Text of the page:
Kenmore Rebranding – Risky Business

Betsy Owens, Kenmore vp and general manager, is saying all the right things. Reading this article in which Elaine Wong from Brandweek interviews Ms. Owens about Sears’ decision to rebrand Kenmore appliances, you can check them off as they are mentioned. She seems to recognize Kenmore’s iconic history as a great American brand – check. She understands the generational disconnect conundrum in which great brands from one generation can struggle to translate to younger buyers – check. And she acknowledges that this economy provides a tricky launch pad for a rebranding effort – check. However, the most salient question for me is, “How do you not wreck the brand you have now?”

Let’s face it. Rebranding is based on a grass-is-greener mentality. It goes something like this: our brand currently captures a market share equal to X. We feel that the difference between X and 100 percent market share is not addressed by our current brand identity. So, we feel it is worthwhile to change our brand identity in the hopes of capturing as much of that difference as possible. Sounds reasonable, right? Then, someone inevitably asks, “But what about the X market share we have now? Those people may not make the jump with us if we change.”

This is true. Hopefully, as part of the brand evaluation, a consideration has been made for whether that market is worth keeping. Ms. Owens characterized Kenmore as the brand of their target customer’s “grandmother and mother.” So, for Sears, the question is purely generational. Let’s face it, grandmother and mother are getting older. Sears understandably want the younger generation to embrace the Kenmore brand. And if Sears’ plan comes to fruition, this younger generation will connect with the Kenmore brand. Then, as they age, they will continue to value the connection and buy more appliances throughout their lifetime. That means they will ultimately spend more money with Sears. Brilliant, right?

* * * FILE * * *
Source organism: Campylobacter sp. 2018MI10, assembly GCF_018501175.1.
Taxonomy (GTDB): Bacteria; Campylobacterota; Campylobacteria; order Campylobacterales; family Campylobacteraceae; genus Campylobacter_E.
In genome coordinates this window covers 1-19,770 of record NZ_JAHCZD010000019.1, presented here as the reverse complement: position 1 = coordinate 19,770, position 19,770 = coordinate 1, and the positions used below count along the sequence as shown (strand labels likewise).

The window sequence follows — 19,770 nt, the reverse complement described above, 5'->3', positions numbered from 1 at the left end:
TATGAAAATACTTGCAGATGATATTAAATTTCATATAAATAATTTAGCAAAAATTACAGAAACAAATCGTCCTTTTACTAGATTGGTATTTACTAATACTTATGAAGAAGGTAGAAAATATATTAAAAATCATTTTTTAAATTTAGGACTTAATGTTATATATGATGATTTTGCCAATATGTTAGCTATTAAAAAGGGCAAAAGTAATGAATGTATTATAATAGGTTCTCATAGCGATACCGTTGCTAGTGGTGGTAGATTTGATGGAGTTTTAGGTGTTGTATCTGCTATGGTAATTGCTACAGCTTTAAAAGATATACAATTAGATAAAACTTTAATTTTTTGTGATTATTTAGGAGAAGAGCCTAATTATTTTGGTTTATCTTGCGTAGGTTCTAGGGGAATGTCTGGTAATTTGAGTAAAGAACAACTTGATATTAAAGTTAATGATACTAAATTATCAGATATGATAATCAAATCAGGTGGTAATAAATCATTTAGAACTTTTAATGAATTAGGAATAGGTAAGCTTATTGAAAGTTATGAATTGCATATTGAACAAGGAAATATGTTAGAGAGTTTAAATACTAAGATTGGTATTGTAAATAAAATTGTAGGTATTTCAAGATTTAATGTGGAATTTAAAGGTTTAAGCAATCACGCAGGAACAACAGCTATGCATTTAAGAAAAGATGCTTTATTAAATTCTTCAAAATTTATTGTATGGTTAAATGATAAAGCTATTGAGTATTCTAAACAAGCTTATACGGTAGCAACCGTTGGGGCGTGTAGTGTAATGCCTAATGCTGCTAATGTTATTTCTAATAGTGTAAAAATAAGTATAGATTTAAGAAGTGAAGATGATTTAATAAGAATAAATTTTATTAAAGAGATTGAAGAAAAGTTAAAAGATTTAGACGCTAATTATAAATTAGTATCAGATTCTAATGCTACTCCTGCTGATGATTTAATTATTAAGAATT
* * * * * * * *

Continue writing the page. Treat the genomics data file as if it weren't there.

Well, maybe. But what about mom and grandma? Ms. Owens claims the new target is women in their 20’s. So “mom” is in her 40’s and “grandma” is in her 60’s? How large is the “mom” market plus the “grandma” market right now? And as our population ages, won’t that segment get heavier towards the “grandma” market? And doesn’t that segment buy appliances?

If you accept the idea that no brand can be everything to everyone, all rebranding is about the calculation. I believe what Sears is saying is that they can capture this new market and lose a little of their current market resulting in a new market share gain. Or, to put it another way, they can focus on the 20-something moms and let a certain percentage of the current core customers go. What makes this idea work is that a certain percentage won’t defect. The problem is this: the percentage of customers who don’t defect will likely determine whether the rebranding is a success.